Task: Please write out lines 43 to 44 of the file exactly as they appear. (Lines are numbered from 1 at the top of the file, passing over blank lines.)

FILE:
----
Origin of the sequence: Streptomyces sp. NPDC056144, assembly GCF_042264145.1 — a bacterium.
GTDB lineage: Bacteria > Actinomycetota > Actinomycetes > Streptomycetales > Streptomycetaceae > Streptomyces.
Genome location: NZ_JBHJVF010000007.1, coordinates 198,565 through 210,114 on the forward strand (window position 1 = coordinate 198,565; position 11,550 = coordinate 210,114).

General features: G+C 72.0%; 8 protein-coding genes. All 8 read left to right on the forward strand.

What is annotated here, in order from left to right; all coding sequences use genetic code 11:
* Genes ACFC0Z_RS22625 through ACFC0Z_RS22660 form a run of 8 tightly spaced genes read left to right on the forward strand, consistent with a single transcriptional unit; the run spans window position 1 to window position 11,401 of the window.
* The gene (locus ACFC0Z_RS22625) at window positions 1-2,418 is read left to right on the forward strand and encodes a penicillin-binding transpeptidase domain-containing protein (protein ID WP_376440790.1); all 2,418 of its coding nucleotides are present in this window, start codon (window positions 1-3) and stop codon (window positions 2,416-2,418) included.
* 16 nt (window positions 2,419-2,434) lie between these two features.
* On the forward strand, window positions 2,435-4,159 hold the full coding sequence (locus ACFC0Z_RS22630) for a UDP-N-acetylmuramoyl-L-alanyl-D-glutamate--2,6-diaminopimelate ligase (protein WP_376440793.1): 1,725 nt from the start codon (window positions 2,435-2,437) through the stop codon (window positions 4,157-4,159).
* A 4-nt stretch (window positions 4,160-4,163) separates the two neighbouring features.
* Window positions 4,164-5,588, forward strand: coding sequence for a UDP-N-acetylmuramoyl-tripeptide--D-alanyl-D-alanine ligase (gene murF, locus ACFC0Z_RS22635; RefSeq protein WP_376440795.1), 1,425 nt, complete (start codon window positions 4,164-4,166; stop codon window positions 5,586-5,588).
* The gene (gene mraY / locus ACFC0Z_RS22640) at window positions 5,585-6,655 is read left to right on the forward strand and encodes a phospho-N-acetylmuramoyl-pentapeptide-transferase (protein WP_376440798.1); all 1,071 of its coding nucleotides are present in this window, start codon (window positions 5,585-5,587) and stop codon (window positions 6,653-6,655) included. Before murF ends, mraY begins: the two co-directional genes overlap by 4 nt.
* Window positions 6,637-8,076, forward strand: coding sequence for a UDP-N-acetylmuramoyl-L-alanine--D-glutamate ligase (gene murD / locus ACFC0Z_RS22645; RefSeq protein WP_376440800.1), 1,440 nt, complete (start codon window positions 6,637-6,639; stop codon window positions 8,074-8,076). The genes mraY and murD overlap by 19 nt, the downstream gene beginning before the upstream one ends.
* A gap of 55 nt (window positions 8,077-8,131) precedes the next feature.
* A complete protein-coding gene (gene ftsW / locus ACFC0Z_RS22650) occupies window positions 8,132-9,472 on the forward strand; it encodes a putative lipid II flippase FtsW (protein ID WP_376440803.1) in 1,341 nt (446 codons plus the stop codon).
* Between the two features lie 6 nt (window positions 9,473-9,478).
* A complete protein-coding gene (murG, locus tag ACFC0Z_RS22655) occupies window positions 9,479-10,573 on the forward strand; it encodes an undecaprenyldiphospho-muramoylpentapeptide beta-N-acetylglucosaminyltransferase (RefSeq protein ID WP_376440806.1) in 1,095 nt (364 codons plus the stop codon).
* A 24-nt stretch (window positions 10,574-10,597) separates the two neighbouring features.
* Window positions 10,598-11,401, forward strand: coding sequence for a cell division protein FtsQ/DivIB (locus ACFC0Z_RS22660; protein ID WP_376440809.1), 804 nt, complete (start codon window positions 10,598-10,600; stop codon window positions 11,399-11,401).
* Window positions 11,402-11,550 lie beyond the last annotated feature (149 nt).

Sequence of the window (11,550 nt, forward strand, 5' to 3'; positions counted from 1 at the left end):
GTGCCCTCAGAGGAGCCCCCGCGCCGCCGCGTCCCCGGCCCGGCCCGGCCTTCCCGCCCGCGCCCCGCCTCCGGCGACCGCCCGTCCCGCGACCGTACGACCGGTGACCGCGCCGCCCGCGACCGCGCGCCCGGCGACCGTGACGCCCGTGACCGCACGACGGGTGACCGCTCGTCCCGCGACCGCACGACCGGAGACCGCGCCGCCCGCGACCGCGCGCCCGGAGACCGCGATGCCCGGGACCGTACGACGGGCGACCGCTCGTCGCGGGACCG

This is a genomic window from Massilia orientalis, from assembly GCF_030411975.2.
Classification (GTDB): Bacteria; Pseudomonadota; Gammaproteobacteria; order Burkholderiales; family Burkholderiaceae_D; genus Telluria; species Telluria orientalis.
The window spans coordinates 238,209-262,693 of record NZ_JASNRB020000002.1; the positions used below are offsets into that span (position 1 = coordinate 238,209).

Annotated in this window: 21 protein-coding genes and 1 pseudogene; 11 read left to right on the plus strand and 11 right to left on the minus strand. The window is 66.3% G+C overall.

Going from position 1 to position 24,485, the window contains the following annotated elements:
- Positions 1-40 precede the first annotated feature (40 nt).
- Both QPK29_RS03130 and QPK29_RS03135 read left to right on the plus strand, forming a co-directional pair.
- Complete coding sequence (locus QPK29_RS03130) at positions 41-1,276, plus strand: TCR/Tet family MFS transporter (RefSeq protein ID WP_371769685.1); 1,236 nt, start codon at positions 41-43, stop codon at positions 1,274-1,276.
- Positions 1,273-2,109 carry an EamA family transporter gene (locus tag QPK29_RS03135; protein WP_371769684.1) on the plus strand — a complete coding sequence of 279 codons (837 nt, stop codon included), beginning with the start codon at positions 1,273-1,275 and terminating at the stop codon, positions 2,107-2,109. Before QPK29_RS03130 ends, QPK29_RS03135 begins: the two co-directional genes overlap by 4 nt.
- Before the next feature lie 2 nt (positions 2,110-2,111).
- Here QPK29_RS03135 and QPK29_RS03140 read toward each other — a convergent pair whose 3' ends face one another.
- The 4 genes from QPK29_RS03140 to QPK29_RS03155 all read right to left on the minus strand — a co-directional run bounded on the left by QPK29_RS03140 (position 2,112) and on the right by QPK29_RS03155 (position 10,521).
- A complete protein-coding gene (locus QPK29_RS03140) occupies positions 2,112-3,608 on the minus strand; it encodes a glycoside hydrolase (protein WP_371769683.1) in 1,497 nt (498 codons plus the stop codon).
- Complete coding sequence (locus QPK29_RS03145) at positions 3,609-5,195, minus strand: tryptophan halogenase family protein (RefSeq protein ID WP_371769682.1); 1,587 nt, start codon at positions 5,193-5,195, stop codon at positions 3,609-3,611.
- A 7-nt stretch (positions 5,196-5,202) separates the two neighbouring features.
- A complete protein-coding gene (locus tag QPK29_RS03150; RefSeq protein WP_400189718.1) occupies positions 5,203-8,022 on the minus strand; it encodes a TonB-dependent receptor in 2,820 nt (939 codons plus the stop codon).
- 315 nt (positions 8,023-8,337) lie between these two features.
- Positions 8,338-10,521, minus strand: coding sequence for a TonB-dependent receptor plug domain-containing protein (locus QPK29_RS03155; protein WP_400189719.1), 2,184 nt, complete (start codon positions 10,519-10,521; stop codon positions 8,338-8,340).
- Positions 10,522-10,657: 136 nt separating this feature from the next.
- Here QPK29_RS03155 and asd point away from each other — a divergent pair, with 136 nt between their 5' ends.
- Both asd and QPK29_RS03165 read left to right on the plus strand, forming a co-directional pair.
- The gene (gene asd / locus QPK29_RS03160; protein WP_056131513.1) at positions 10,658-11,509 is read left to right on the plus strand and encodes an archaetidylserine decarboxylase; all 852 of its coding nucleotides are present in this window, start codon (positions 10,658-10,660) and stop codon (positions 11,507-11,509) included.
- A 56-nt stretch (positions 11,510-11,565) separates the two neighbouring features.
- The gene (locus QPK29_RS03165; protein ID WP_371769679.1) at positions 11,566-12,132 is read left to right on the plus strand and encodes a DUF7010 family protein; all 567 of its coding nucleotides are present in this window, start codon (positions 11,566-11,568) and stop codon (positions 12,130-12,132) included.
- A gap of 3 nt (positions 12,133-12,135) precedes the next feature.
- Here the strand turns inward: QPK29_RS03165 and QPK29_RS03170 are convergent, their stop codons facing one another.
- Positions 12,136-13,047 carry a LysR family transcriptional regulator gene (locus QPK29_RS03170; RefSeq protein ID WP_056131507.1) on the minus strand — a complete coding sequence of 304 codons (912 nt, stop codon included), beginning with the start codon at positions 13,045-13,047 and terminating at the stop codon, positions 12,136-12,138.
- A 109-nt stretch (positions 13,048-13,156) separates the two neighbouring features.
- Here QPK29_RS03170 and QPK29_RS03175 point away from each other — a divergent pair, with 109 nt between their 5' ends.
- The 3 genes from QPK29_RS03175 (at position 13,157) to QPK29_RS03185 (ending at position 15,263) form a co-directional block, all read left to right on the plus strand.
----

- Both asd and QPK29_RS03165 read left to right on the plus strand, forming a co-directional pair.
- The gene (gene asd / locus QPK29_RS03160; protein WP_056131513.1) at positions 10,658-11,509 is read left to right on the plus strand and encodes an archaetidylserine decarboxylase; all 852 of its coding nucleotides are present in this window, start codon (positions 10,658-10,660) and stop codon (positions 11,507-11,509) included.